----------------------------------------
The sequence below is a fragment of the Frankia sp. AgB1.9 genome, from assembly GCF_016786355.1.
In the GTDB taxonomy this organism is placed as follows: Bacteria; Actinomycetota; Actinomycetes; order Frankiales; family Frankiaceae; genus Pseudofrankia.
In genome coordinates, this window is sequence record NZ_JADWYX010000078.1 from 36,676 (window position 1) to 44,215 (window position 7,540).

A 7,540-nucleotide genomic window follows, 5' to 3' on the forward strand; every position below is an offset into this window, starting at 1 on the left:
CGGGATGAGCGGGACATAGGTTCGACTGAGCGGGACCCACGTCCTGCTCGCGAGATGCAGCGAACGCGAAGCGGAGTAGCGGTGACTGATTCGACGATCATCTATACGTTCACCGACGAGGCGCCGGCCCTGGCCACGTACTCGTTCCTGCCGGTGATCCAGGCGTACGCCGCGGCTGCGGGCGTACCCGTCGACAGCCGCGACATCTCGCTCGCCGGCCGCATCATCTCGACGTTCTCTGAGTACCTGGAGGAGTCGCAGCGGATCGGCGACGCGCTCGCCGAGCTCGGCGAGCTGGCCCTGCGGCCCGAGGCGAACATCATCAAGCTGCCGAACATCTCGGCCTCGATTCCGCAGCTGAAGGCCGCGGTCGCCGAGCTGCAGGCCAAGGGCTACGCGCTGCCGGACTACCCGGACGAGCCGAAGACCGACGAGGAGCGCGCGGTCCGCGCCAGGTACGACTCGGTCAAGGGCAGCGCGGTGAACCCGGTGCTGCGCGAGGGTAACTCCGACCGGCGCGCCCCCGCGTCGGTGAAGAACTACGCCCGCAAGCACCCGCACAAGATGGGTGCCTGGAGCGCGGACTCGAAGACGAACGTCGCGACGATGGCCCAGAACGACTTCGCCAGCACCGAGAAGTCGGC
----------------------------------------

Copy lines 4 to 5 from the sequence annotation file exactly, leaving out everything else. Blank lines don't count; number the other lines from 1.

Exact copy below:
A 7,540-nucleotide genomic window follows, 5' to 3' on the forward strand; every position below is an offset into this window, starting at 1 on the left:
CGGGATGAGCGGGACATAGGTTCGACTGAGCGGGACCCACGTCCTGCTCGCGAGATGCAGCGAACGCGAAGCGGAGTAGCGGTGACTGATTCGACGATCATCTATACGTTCACCGACGAGGCGCCGGCCCTGGCCACGTACTCGTTCCTGCCGGTGATCCAGGCGTACGCCGCGGCTGCGGGCGTACCCGTCGACAGCCGCGACATCTCGCTCGCCGGCCGCATCATCTCGACGTTCTCTGAGTACCTGGAGGAGTCGCAGCGGATCGGCGACGCGCTCGCCGAGCTCGGCGAGCTGGCCCTGCGGCCCGAGGCGAACATCATCAAGCTGCCGAACATCTCGGCCTCGATTCCGCAGCTGAAGGCCGCGGTCGCCGAGCTGCAGGCCAAGGGCTACGCGCTGCCGGACTACCCGGACGAGCCGAAGACCGACGAGGAGCGCGCGGTCCGCGCCAGGTACGACTCGGTCAAGGGCAGCGCGGTGAACCCGGTGCTGCGCGAGGGTAACTCCGACCGGCGCGCCCCCGCGTCGGTGAAGAACTACGCCCGCAAGCACCCGCACAAGATGGGTGCCTGGAGCGCGGACTCGAAGACGAACGTCGCGACGATGGCCCAGAACGACTTCGCCAGCACCGAGAAGTCGGC